Prepare the Advent Calendar
First, we get the calendar ready. Next, we include all its surprises and treats. Then, we discuss Advent.
- Advent is the four-week period beginning the Sunday after Thanksgiving.
- It has been celebrated since 3 AD.
- Advent was originally a time for converts to Christianity to prepare for baptism.
With this part, have fun creating the calendar and coming up with ideas for each day. There are a number of resources for DIY calendars as well. Of course, there are also online Advent calendars.
Last year, we used the leftover gift buckets from my wedding reception (and there were a lot). We placed the corresponding numbers on them. Then added small pieces of paper with the Advent directions inside. Of course, there was a treat for the person pulling that day.
The buckets were placed on top of my large, wooden cutting board. The board was then placed on top of the cabinet where the cats don’t go.
Next, we have a quick discussion of the Advent calendar.
- The calendar begins on December 1. It is not the 1st Advent Sunday.
- The tradition started with German Protestants rubbing off chalk marks on doors to count the days until Christmas.
- The first mass produced Advent calendars were made in 1908 by Gerhard Lang.
For those families that don’t celebrate Advent, it can still be fun to create a countdown calendar (that include treats) for your Christmas homeschool study.
Mount the wreath and Moravian star
The wreath and the star are usually placed outside at the entrance of the patio.
This part of the study begins with a discussion of the Advent/Christmas wreath.
- Another German custom connected to 16th century Lutherans.
- Made of evergreens to represent everlasting life through Jesus.
- In the shape of a circle to represent God with no beginning or end.
- In 575 AD, a German Catholic priest forbid the use of holly (or Christmas greens) in wreaths. He considered them “dangerous and heathen.”
The following day, we move on to a discussion of the Moravian star.
- Once again, Germany holds the key here. The star originated in the 1830s at the Moravian Boys’ School in Niesky. It was most likely a geometry lesson or project.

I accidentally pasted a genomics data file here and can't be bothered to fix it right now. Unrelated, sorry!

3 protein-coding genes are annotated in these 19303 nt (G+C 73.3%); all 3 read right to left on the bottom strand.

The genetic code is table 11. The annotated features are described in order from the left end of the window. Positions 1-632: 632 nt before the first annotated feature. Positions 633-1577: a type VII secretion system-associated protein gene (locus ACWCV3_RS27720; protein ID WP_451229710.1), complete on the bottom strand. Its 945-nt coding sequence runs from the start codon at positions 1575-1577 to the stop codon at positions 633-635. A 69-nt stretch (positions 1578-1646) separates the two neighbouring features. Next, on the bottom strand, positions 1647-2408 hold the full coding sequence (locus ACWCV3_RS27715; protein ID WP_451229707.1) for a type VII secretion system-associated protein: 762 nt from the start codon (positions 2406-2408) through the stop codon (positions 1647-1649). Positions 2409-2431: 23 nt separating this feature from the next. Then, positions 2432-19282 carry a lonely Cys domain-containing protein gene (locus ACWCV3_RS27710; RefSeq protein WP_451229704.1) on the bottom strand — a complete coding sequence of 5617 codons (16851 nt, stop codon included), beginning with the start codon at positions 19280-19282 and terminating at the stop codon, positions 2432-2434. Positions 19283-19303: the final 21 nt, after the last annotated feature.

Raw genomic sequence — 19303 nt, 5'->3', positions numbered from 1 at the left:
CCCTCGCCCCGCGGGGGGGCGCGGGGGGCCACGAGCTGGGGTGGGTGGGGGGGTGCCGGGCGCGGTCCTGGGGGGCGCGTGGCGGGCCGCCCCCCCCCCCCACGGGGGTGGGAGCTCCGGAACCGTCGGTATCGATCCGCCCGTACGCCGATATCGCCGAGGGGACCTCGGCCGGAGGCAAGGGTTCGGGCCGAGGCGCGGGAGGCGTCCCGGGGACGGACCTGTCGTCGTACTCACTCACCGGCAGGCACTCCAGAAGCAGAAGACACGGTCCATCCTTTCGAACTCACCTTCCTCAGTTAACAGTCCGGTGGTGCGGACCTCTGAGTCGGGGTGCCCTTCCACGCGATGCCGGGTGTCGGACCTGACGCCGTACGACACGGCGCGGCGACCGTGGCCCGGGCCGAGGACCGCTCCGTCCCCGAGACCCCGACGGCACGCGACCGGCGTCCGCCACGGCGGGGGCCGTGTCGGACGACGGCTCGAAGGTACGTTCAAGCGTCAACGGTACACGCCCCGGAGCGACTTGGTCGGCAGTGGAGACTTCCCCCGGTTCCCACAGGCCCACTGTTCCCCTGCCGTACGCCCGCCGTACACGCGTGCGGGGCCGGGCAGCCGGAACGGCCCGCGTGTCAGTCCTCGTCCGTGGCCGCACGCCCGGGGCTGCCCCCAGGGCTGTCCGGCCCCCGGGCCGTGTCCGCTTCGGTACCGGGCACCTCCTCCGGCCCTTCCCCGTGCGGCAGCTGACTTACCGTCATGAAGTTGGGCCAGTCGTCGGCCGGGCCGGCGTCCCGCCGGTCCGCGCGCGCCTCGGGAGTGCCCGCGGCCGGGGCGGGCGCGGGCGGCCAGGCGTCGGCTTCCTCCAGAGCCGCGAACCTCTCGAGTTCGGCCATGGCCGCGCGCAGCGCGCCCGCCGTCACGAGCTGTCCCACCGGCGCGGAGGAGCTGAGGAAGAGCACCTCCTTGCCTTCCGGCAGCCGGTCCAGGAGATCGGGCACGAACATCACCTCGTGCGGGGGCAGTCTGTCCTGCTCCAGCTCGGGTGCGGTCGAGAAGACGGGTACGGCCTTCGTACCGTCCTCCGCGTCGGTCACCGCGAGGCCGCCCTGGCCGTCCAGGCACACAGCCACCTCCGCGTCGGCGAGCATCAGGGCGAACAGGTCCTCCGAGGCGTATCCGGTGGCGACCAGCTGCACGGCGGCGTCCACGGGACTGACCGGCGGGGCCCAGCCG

- The Moravian church in North Carolina (mom’s birthplace) founded the city of Salem (now Winston-Salem) in 1766 (the birthplace of mom’s favorite doughnuts.)
- Make yeast doughnuts in honor of the North Carolina Moravian history lesson.
- Discuss how the star is a symmetrical shape.
This part brings so much nostalgia for me. This is a Christmas homeschool study that I can get into. Not just the kids.
And it’s not just because of the doughnuts.
Growing up in North Carolina, I always participated in a Moravian Candle Tea service. The carols, the lights, the services for kids and the yummy goodies were traditions that made the season come alive for me.
Assemble the Christmas tree
This part of Christmas prep is one of my children’s favorites. They like to help put up the tree.
So, to keep from squashing their enthusiasm, I decided we would put the tree up first.
Afterward, we could discuss it. Usually the next day.
Once we assemble our artificial tree, we rest and continue with our Christmas homeschool study.
That’s when we discuss the history of the Christmas tree.
Christmas Tree History
- Although the festival tree has been around far longer, we (again) credit Germany with starting the Christmas tree tradition in the 16th century. Devout Christians brought decorated trees into their homes.
- The first record of one being displayed in America was in the 1830s by German settlers of Pennsylvania.
- Originally, most Americans saw Christmas trees as pagan symbols and did not accept it.